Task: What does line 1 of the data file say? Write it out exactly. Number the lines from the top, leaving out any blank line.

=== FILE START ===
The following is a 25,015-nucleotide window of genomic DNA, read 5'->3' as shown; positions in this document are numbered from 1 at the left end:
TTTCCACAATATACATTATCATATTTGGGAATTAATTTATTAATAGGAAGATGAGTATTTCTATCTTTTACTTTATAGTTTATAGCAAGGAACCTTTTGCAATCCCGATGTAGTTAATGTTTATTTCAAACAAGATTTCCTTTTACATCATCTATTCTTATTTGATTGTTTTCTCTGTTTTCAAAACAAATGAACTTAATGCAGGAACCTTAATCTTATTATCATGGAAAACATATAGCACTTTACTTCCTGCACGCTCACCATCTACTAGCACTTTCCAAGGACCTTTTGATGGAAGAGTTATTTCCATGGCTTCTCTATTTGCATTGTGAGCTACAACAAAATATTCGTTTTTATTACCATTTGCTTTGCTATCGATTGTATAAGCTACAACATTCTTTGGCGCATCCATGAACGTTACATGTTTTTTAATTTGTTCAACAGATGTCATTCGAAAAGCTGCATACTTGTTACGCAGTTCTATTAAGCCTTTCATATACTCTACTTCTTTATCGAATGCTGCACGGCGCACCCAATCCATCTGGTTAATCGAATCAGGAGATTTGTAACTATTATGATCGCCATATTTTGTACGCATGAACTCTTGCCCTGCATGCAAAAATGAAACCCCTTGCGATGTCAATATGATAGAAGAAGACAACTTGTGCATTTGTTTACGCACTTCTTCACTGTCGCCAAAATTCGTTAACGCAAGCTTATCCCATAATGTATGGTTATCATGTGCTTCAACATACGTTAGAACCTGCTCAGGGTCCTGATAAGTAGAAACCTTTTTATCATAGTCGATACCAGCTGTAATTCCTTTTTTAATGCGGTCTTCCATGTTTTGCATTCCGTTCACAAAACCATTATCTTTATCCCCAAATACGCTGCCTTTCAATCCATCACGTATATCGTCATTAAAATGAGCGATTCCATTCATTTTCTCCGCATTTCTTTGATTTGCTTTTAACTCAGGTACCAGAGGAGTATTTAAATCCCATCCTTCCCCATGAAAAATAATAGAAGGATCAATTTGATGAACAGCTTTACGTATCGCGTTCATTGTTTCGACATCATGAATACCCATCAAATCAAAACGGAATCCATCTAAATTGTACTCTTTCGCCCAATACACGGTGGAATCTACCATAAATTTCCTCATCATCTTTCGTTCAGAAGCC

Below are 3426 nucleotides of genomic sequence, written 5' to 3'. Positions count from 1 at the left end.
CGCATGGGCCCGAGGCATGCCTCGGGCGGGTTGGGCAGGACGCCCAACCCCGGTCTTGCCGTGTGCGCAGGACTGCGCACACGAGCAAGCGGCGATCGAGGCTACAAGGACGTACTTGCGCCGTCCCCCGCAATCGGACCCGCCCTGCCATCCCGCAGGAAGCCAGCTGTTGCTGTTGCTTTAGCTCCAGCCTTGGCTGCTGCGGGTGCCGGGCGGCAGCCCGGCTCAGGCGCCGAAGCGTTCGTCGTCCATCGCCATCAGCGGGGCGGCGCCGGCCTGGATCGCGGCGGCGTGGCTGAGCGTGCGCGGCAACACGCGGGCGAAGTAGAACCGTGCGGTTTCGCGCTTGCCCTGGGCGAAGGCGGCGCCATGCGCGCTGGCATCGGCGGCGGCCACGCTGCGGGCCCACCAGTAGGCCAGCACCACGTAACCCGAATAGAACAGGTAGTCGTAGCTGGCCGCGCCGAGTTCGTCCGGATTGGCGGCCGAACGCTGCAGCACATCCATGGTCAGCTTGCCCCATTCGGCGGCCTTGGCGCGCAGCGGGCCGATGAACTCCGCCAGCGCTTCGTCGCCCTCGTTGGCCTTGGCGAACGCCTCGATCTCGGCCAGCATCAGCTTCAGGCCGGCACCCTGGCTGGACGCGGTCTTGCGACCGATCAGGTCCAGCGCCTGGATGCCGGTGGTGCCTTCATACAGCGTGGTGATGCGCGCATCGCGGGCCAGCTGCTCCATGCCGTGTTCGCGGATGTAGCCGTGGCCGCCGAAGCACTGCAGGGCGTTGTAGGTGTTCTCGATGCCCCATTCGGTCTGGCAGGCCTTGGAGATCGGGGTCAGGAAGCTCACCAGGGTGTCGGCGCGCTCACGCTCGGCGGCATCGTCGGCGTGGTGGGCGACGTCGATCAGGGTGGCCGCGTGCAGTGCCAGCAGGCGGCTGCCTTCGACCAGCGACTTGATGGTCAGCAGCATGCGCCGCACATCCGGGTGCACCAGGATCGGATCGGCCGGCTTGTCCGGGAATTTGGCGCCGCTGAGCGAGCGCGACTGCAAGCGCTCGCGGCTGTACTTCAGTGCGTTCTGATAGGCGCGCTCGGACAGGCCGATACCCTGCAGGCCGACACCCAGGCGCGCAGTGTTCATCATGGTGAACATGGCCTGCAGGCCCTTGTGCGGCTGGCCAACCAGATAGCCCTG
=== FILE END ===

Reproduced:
The following is a 25,015-nucleotide window of genomic DNA, read 5'->3' as shown; positions in this document are numbered from 1 at the left end: